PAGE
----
It’s an emotion games of hypothesis most time rooted in unnecessary guilt and shame, which has been reinforced by law enforcement, the failed justice system and the media itself. If only Mike Brown hadn’t allegedly taken a box of .99 cent cigars. Or if only Trayvon Martin wouldn’t have fought back. And If only Reneisha McBride didn’t have weed in her system the night she knocked on a stranger’s door. Or if both John Crawford Jr. and Tamir Rice didn’t have toy guns. We blame and hold ourselves and people, who look like us, accountable for being perfectly imperfect human beings instead of the over- militarization and policing of our communities, followed by the failure of the justice system to remain unbiased when it comes to prosecuting perpetrators of violence against Black and poor people.

And let’s remember that Esaw Garner did not ask for this. She did not go to college to study and practice being a victim. Yet, she’s now expected to be the perfect illustration of critical race theory in order for her to have a right to speak about her own feelings about her own husband. A man, who for all intents and purposes was not perfect, but in spite of being imperfect, did not deserve to die that day.

The only thing Esaw wants is justice. And in the end that justice and fairness is all that matters here. Not moral purity. And justice is not the right of the perfect nor a reward for living right. It doesn’t know color or creed or weight problem. That’s why Lady Liberty is blind – well she’s supposed to be blind because clearly she is peaking through that blindfold and deciding things on a bias. Not to mention that it has been reported that Garner was on the block that tragic day breaking up a fight. The police should have been thanking him for saving them the paperwork. Instead, this is how they reward perfect citizen behavior.

But the point here is that our jobs here is to ensure that justice is blind and fair. Garner’s main crime that day – besides being a Black man on the street – was allegedly selling loose cigarettes without a license. His punishment of perhaps a citation should have been fitting. Instead he was given death – without a trial, conviction or even grand jury.

And quite frankly Esaw is partially right: it ain’t a Black or White issue; it’s a blue and red issue. It’s a law enforcement issue. It’s a policy issue, which treats petty crimes like reselling individual cigarettes (without giving Uncle Sam an additional cut) as a broken window, meanwhile ignoring the burning house by way of much more important tax crimes happening only a train ride away in the financial district.

And of course, this is respect thing. Garner was a man, who in spite of his imperfectly rightfully called attention to how wrong it was that he was being harassed, followed, taunted and basically threatened daily by law enforcement. This is demonstrated by his famous last words, in which he said:

Get away [garbled] … for what? Every time you see me, you want to mess with me. I’m tired of it. It stops today. Why would you…? Everyone standing here will tell you I didn’t do nothing. I did not sell nothing. Because every time you see me, you want to harass me. You want to stop me (garbled) Selling cigarettes. I’m minding my business, officer, I’m minding my business. Please just leave me alone. I told you the last time, please just leave me alone. please please, don’t touch me. Do not touch me.”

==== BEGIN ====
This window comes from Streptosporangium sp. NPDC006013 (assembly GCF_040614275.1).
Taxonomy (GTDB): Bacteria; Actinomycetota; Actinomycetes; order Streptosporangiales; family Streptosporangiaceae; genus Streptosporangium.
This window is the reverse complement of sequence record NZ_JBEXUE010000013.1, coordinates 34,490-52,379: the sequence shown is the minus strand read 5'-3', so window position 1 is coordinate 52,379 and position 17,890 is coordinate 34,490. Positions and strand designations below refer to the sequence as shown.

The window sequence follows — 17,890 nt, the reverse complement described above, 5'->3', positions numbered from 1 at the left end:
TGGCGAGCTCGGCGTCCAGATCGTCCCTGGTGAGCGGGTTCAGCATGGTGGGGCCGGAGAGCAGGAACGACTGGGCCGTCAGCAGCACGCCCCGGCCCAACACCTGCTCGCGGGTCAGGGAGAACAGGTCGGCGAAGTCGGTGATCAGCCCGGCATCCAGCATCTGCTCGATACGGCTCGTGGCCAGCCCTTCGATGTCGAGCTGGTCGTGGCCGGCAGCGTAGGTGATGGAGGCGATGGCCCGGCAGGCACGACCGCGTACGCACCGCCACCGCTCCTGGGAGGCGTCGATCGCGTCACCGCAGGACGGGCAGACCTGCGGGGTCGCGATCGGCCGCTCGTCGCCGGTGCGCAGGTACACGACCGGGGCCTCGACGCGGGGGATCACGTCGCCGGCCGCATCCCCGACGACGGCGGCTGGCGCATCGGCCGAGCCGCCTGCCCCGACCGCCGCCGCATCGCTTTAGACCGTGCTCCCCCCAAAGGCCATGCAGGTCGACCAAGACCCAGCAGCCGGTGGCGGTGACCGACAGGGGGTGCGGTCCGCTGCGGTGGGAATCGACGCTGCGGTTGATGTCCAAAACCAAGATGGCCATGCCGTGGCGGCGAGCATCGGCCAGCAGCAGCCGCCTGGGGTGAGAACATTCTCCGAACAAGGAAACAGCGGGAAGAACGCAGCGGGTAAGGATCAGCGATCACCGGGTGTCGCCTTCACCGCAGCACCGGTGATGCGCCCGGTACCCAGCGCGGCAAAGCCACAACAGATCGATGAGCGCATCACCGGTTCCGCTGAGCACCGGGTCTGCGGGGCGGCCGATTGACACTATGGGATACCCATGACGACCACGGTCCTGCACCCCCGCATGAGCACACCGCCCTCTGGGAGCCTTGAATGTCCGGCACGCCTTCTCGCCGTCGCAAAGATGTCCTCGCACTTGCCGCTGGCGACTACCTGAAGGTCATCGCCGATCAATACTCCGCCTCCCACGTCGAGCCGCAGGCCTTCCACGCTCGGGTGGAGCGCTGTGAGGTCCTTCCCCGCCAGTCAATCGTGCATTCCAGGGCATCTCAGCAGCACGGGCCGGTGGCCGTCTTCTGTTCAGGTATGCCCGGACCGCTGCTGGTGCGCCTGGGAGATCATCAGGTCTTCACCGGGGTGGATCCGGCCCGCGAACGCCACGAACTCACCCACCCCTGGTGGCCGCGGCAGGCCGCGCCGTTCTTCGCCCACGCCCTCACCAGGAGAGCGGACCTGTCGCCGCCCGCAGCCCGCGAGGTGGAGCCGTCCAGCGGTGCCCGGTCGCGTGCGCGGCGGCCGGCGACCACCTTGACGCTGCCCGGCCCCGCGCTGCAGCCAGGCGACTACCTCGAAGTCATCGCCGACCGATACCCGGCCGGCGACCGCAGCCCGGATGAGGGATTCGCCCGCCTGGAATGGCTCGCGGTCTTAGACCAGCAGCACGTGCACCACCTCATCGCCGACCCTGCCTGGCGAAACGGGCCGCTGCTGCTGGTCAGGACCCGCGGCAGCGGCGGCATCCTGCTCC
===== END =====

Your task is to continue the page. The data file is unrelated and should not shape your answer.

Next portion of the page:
We all should know by now that even if Garner was a Black man in a three-piece suit, coming home from working 16 long yet happy crime-free hours at the local benevolence society, he still would be in danger of being jacked up by the police as well as having his assault or even murdered ignored by the justice system. So it goes without mentioning. But what needs to be made clear here is that even if Garner was a fat, lazy slob, who sold loose cigarettes illegally, those bad traits are in no way justification for what happened to him that tragic afternoon. And to give into the perfect victim trope is to fully accept the long held racist idea, which suggest Black people must be twice as good as White people, even within their victimization.

Garner wasn’t a perfect human being. But neither was the cop, who choked him that day. I’m sure he didn’t score that high on his SAT’s neither. The only thing that mattered was what happened out on that Staten Island block that hot July afternoon. And Garner, along with the other perfectly normal imperfect human beings deserve justice. The bottom line here is if we can’t expect law enforcement as well as the judicial system to uphold the laws and respect each and every individual right to them within our civilized society than what exactly are we policing for?

In Memory Of: Black Males Who’ve Died Unjustly

November 25th, 2014 - By Kelly Franklin
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Black Males Who've Died Unjustly

Most of us are still seething mad about the outcome of the George Zimmerman trial. Our black boys and men are in constant danger of being killed with absolutely no consequences for the perpetrators, despite working hard to dispel the unfair stereotypes they have to endure on a daily basis. These boys and men may not be seen as sons, brothers, husbands, or friends to all of society, but that is exactly who they are to their mothers, fathers, sisters, brothers, friends, and us. In the wake of the unfortunate Trayvon Martin verdict, this list is a cold reminder of black males who’ve died unjustly over the years and whose deaths sparked national uproar and protests.